Adrenal crises: perspectives and research directions

R.L.a Rushworth, D.J.b Torpy, Henrick Falhammar

Research output: Contribution to journalReview articlepeer-review


Adrenal crises are life-threatening complications of adrenal insufficiency. These events have an estimated incidence of between 5 and 10 adrenal crises/100 patient years and are responsible for some of the increased morbidity and excess mortality experienced by patients with adrenal insufficiency. Treatment involves urgent administration of IV/IM hydrocortisone and IV fluids. Patient education regarding preventive measures, such as increasing the dose of replacement therapy (“stress dosing”) when sick, using parenteral hydrocortisone as necessary and accessing medical assistance promptly, is still considered the best approach to averting the onset of an adrenal crisis at times of physiological stress, most commonly an infection. However, recent evidence has demonstrated that patient education does not prevent many adrenal crisis events and the reasons for this are not fully understood. Furthermore, there is no widely accepted definition of an adrenal crisis. Without a validated adrenal crisis definition it is difficult to interpret variations in the incidence of adrenal crises and determine the effectiveness of preventive measures. This article aims to review the clinical aspects of adrenal crisis events, to explore the epidemiology, and to offer a definition of an adrenal crisis and to offer a perspective on future directions for research into adrenal crisis prevention. © 2016, Springer Science+Business Media New York.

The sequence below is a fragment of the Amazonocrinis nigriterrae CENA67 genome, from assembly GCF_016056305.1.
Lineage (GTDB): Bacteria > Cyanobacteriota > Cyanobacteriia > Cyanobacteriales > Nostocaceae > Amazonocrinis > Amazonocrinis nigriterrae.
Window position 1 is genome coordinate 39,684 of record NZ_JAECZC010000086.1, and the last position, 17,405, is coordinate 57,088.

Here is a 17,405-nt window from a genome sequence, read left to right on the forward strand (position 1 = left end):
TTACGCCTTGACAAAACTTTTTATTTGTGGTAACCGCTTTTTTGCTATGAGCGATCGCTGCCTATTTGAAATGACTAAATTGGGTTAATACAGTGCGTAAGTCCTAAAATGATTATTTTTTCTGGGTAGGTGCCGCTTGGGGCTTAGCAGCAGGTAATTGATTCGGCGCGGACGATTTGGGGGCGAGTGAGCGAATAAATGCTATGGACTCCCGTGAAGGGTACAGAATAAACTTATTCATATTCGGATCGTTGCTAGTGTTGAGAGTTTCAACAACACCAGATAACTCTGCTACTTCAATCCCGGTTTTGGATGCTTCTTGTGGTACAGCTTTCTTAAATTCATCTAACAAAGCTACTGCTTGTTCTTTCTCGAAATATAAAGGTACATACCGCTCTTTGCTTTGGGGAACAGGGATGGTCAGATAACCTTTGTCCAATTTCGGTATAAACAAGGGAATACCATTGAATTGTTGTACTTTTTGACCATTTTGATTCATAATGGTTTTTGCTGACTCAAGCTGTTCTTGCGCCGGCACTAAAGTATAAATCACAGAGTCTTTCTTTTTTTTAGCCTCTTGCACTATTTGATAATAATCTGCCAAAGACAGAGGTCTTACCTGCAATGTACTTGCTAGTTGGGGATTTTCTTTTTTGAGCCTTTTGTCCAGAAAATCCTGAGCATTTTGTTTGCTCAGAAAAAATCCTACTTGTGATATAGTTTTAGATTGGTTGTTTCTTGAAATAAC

Original languageEnglish
Pages (from-to)336-345
Number of pages10
JournalEndocrine Reviews
Issue number2
Publication statusPublished - Feb 2017


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